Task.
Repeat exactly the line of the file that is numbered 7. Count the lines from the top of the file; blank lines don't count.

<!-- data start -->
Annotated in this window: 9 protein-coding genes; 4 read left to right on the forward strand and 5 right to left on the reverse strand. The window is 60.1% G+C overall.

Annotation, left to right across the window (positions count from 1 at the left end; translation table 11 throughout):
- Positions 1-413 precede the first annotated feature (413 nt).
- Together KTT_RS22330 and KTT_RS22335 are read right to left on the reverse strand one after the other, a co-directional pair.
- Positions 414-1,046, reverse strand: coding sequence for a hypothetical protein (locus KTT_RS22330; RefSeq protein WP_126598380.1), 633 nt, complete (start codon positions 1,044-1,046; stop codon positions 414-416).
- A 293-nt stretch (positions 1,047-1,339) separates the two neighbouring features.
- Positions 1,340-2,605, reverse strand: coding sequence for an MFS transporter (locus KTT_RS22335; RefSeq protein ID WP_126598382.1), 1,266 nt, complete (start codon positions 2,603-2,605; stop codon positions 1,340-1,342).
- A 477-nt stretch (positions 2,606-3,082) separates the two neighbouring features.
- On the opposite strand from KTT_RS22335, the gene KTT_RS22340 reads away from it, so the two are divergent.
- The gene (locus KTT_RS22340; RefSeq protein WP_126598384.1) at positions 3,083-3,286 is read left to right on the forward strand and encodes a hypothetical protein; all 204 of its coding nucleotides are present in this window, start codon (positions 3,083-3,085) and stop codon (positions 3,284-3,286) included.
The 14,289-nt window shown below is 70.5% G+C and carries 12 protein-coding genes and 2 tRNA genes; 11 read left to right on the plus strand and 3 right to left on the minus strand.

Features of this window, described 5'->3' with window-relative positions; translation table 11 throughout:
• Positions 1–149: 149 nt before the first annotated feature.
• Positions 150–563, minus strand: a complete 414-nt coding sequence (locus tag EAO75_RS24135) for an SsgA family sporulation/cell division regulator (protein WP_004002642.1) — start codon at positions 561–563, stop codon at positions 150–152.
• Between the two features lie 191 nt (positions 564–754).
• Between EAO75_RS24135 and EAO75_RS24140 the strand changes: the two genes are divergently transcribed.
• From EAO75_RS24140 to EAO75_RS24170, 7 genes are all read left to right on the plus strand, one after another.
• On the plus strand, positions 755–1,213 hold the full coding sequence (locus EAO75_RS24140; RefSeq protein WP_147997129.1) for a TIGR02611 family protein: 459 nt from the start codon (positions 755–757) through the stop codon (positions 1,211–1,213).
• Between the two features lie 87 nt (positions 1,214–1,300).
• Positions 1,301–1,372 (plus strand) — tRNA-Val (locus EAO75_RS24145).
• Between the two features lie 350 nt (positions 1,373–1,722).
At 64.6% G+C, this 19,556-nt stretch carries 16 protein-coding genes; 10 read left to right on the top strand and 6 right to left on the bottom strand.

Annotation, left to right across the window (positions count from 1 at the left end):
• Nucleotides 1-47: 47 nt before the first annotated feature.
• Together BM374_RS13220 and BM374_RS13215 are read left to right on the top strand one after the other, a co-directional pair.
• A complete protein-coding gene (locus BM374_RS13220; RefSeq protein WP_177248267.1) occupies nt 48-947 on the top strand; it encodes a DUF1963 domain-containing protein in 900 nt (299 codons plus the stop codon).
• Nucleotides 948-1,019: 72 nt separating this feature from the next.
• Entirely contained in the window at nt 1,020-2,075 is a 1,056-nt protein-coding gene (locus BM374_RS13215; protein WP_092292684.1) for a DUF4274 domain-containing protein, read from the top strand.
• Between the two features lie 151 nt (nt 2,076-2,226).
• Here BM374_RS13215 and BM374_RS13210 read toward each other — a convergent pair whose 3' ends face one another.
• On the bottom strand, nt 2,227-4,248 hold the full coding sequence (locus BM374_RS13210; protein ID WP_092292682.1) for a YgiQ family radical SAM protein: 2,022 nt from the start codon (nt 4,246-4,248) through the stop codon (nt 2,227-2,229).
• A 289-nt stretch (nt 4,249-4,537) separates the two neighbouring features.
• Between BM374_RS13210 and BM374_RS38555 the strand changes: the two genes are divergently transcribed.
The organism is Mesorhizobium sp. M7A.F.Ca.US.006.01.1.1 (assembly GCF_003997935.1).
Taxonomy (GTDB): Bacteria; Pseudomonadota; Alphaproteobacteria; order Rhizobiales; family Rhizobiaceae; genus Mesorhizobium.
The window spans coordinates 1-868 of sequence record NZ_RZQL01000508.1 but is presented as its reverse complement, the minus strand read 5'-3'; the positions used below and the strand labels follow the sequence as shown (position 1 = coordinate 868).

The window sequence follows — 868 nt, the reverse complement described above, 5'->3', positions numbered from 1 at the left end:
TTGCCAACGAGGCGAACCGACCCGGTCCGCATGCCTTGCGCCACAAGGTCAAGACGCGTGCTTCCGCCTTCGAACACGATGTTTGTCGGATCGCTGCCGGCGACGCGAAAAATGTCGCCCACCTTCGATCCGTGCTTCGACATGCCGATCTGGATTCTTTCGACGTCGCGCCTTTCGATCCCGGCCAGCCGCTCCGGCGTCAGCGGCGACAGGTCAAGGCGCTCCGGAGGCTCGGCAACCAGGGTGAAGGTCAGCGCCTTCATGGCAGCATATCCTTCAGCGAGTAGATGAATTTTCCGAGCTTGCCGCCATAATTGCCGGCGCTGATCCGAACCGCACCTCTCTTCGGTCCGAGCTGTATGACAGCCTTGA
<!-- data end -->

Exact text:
- Positions 1,340-2,605, reverse strand: coding sequence for an MFS transporter (locus KTT_RS22335; RefSeq protein ID WP_126598382.1), 1,266 nt, complete (start codon positions 2,603-2,605; stop codon positions 1,340-1,342).